If fuel starvation is to be avoided on a performance carb installation some basic points need to be addressed. The fuel pump must be of adequate size and there must be no restrictions in the fuel system that will limit high rpm power output. A well set up petrol engine should require no more than about 0.6 lb weight of fuel per horsepower per hour at peak power output. One UK gallon (4.546 litres) of pump fuel weighs about 7.5 lbs so we can use these rules to check that the fuel pump output is adequate. 100 horsepower would therefore require 60 lbs or 8 gallons of fuel per hour - that's just over 1 pint per minute. Adding a decent safety margin to allow for wear and tear on the fuel pump or jetting that is a bit on the rich side it is preferable to aim for about 1.25 pints (0.7 litres) per minute for every 100 horsepower. There's no sense in saving a few pounds by buying the smallest fuel pump available and then melting the pistons by running weak at high rpm.
To test an electric fuel pump just disconnect the supply hose from the carburettor and time how long it takes to fill a graduated measuring jug. Remember though that this is testing the pump under a "no load" condition. There may be further restrictions in the system in the shape of the pressure regulator or the fittings in the carburettor fuel inlet such as the needle valve in the float chamber. A better test would be to test downstream of the pressure regulator and also to block the end of the fuel hose with a drilled bush of the same size as the needle valve jet (or the combined area of the several needle valve jets in a multiple carb installation)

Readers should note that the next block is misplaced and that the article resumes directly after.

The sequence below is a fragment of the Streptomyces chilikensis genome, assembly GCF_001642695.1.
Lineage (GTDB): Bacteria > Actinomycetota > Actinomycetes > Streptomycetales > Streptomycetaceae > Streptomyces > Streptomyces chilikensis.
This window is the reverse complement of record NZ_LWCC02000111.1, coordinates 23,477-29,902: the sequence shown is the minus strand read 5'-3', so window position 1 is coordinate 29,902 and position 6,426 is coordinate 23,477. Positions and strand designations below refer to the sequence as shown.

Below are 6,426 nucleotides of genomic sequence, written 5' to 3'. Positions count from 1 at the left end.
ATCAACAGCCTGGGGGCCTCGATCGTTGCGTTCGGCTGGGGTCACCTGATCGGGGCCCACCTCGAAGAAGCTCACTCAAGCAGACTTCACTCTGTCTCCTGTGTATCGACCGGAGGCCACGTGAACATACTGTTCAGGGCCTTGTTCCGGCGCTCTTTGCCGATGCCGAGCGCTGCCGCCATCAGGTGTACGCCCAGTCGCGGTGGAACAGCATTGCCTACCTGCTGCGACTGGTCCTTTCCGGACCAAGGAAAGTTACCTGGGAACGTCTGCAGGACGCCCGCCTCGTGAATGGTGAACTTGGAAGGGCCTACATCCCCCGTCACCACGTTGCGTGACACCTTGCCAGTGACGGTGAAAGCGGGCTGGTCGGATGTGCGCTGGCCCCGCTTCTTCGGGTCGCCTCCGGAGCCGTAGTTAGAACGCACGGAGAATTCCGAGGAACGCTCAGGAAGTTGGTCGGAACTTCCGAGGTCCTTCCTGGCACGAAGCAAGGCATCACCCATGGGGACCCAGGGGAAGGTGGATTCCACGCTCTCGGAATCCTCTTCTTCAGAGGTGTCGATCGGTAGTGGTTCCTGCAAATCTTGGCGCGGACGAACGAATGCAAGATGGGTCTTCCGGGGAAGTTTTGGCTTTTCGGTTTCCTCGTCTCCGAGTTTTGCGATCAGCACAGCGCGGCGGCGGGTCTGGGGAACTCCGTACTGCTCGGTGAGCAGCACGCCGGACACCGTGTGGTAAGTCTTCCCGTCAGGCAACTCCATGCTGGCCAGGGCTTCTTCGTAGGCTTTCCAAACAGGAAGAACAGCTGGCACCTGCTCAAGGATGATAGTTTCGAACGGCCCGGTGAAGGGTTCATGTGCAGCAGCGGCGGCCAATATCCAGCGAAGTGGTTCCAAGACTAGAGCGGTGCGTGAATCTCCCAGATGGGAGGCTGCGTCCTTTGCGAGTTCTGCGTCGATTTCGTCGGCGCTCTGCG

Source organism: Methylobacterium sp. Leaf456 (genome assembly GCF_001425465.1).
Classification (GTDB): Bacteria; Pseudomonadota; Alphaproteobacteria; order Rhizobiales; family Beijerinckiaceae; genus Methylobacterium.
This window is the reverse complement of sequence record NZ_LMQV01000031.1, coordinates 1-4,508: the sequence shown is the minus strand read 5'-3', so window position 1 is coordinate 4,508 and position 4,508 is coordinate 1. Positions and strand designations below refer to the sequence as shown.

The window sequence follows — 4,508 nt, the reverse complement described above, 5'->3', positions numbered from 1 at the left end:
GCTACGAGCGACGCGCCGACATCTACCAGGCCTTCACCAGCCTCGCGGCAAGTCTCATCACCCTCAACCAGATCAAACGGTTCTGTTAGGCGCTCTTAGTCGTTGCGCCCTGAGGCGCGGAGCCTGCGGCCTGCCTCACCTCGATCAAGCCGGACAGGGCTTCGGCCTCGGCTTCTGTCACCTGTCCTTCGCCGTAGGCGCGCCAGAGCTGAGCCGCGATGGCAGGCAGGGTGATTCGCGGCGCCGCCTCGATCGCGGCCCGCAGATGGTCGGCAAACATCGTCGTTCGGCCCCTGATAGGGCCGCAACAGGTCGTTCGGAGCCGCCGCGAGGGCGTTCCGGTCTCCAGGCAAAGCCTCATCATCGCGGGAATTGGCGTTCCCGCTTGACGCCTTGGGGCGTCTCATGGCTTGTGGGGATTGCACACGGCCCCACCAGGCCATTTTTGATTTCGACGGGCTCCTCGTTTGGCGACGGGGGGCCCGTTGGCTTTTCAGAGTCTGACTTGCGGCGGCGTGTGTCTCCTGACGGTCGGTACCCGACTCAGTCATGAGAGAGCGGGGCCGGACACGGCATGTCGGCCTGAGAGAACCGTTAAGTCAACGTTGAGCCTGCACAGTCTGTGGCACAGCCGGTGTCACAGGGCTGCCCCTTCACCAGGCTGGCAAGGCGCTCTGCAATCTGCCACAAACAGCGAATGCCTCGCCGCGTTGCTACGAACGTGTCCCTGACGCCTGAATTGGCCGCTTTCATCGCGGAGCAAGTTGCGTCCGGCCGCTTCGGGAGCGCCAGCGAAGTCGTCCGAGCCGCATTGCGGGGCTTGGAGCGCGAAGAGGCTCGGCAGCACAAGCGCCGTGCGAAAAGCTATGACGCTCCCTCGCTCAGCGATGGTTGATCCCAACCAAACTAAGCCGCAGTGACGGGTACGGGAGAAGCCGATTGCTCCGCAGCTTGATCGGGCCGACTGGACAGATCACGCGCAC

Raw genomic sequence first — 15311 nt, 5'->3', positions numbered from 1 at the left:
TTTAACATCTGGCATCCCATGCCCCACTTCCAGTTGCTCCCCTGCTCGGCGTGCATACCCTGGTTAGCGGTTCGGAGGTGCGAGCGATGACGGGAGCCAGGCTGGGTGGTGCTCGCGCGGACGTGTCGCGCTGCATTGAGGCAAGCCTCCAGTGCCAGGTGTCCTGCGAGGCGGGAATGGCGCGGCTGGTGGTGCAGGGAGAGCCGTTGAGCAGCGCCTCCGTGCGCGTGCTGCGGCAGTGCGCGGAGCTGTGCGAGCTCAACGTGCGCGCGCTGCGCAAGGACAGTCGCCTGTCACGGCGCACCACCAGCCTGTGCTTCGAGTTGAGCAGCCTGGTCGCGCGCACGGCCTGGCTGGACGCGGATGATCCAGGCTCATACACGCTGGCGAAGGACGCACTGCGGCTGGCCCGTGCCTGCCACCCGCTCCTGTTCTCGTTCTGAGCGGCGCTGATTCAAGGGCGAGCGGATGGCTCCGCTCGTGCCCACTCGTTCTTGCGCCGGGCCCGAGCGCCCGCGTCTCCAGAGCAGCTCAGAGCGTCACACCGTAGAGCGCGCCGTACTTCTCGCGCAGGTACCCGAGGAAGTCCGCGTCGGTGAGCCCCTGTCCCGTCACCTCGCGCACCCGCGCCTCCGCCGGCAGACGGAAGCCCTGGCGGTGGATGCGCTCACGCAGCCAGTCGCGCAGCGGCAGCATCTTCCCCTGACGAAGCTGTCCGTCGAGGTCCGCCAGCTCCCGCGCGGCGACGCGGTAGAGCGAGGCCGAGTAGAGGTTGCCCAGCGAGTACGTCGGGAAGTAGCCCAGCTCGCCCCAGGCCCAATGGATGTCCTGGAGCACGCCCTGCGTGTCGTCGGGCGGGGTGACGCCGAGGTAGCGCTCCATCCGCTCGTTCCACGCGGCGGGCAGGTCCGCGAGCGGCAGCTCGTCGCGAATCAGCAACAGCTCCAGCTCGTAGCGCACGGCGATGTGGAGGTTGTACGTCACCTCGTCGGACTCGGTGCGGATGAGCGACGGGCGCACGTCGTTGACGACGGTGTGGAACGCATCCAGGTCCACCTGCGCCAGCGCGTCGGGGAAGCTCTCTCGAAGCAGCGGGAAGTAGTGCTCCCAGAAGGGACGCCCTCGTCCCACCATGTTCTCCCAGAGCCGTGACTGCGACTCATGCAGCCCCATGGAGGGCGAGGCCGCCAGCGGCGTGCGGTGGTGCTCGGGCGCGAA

This brings us on to the needle valve itself. Different carbs can have a wide range of needle valve sizes fitted and this item provides the final restriction on how much fuel can get into the float chamber. The flow rate through a given needle valve will depend on the pressure that the pump is set to deliver but we can set rough guidelines which should ensure adequate fuel flow. The chart below shows how many horsepower EACH needle valve of a given size will supply enough fuel for at normal fuel supply pressures. If there are multiple carbs then remember that each one will only have to supply enough fuel for part of the engine's power output - single carbs therefore require bigger needle valve jets for a given power output than multiple carb setups.
|NEEDLE VALVE SIZE (MM)||
Very occasionally the standard fuel pipe fitted to the vehicle will prove too small if a very much more powerful engine has been installed. More common is the problem where the pipe has been crimped partly closed somewhere under the car due to accident damage. If the pump is theoretically big enough but still not supplying enough fuel then it pays to inspect the pipe run to the tank carefully.
Methanol fueled cars run at about twice the fuel/air ratio of petrol fueled cars so the above limits need to be halved to ensure adequate fuel supply.
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